Will a bathtub full of water weigh more if I add something that floats in the water?

Mass is mass. If you add something which has mass to the bucket, the bucket now has more mass. It doesn't matter if it was more dense or less dense. If you add 1kg to a bucket, you add 1kg.

Now there are two areas where this falls apart. One is in the case where the object you are adding is actually less dense than the air (not just less dense than the water, but actually less dense than air, like a helium balloon). In this case, we can forget about the minor detail of whether the object is floating on the water or not, we can focus on the entire bucket which is immersed in air. This object displaces a larger mass of air than its own mass, so it will actually add lift to the bucket. The mass of the bucket will still be bucket+water+object, but the bouyancy forces will make the bucket feel lighter. Indeed, this is precisely the mechanism used by hot air balloons.

The other corner case is the case where the bucket is already filled to the brim with water. Adding a single drop of water would cause a drop to have to spill over the brim. Now when we add our toy boat the situation gets a little more complicated. The boat will displace a mass of water equal to the mass of the boat. This displacement will cause the water to rise and spillover. If you tally up all of the masses in this case, you will find that the bucket+water-in-the-bucket+toy boat will have the same mass as the bucket+water did before you added the toy boat. Where did the extra mass go? There's a puddle on the ground outside of the bucket, whose mass is exactly equal to that of the toy boat.

Not only does adding something that floats cause the system to weight more, hanging something that doesn't float from a string and lowering it into the water without letting it touch the bottom or sides of the bucket causes the system to weight more.

Seriously. I do a demonstration of this in class on a regular basis. I put a beaker about 2/3 full of water on a beam balance and adjust the whole until it balances. Then I lower a brass or steel weight in on a string without letting it touch the sides or bottom of the beaker. The scale dips on the beaker side.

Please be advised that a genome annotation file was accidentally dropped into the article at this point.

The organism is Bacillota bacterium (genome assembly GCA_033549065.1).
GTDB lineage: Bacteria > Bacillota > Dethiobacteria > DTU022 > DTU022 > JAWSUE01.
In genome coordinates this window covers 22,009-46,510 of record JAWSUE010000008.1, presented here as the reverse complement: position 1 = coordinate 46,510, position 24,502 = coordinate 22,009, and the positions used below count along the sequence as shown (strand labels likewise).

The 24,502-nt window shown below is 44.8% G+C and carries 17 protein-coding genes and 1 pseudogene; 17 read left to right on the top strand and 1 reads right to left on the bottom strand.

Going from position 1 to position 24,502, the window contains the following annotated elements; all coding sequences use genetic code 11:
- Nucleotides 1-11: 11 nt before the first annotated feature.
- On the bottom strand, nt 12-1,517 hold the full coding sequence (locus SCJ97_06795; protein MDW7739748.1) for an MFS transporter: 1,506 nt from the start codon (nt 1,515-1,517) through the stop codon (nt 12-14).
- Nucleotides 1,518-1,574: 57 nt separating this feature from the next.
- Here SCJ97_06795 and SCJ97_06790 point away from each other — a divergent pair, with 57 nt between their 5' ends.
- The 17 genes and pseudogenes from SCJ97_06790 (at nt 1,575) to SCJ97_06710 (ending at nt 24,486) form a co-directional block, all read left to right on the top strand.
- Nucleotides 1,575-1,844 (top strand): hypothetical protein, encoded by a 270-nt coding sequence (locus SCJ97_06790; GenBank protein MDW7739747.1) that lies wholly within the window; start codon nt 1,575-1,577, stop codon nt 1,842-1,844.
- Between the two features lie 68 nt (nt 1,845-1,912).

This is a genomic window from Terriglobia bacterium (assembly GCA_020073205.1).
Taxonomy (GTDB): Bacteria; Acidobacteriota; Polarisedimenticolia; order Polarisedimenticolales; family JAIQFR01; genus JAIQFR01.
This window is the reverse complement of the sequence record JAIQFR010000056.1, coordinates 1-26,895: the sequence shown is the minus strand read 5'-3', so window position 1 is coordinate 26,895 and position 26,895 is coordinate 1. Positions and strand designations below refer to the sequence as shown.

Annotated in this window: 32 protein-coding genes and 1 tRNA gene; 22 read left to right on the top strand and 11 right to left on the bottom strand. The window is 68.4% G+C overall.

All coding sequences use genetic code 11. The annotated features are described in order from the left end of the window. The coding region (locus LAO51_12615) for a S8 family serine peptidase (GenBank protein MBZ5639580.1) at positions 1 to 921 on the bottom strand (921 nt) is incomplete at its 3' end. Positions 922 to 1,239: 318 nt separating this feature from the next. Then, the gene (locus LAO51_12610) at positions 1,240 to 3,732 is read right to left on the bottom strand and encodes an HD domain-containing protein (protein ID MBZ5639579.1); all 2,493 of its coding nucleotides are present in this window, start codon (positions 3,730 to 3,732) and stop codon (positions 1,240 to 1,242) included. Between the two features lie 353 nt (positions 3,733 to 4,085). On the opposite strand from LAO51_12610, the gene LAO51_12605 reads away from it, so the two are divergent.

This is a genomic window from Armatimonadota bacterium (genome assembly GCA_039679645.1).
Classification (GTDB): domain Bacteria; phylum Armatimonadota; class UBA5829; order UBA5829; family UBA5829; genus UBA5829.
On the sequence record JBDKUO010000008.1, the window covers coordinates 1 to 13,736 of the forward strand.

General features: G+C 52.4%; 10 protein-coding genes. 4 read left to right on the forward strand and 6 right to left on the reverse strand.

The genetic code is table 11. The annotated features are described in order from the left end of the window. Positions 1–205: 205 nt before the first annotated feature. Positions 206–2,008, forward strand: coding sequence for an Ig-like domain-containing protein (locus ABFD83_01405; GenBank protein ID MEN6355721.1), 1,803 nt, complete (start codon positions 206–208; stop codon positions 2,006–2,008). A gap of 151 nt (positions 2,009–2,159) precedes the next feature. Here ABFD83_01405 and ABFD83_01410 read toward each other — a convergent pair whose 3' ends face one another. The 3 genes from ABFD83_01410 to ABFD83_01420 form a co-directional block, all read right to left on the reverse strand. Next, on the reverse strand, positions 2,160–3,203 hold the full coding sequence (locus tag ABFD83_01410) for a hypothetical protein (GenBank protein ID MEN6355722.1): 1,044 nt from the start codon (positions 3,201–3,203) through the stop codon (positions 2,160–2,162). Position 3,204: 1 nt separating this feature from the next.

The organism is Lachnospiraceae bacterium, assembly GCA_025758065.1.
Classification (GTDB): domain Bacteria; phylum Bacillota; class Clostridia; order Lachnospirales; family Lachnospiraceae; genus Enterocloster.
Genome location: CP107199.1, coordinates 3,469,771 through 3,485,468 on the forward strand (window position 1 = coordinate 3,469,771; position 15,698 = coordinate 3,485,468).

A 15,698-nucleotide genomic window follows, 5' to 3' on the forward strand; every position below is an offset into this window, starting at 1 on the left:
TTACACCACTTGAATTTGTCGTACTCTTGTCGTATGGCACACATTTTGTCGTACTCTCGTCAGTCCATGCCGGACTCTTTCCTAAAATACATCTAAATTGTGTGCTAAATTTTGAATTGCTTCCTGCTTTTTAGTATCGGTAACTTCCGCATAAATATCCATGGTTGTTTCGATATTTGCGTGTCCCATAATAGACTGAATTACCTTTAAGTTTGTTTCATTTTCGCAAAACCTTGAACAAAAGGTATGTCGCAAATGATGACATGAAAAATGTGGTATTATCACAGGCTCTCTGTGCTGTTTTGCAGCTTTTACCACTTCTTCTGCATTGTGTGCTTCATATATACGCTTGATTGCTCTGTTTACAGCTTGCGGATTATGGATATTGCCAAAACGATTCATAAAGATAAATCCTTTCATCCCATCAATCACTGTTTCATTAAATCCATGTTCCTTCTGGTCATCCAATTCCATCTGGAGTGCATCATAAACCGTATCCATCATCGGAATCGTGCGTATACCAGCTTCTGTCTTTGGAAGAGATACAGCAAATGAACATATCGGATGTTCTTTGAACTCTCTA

There are two ways to understand this:

  • Newtonian reaction If the fluid pushes up in the object (buoyant force), then there is a 3rd Law reaction force on the fluid that is supported by the beaker and in turn by the balance.

    Moreover, you can measure the buoyant force by adjusting the beam weight until it balances once again and subtracting this new weight from the old one.

  • Static pressure When we lowered the weight it it displaced some liquid upward, making the column in the beaker deeper than it had been. The pressure of the water on the bottom consequently rises.

(In both cases I have assumed that the beaker is not full to start in the way that Hot Licks mentions in a comment.)

The bucket is carrying both things: water and boat.

Otherwise I would be able to carry anything in a cup of thick enough liquid (if I could balance it).

The fact that a buoyancy force holds up the boat is no different than when a tray holds up cups and plates with a normal force. Newton's third law says that such force gives an equal force downwards on whatever holds it up. You still feel the weight of both.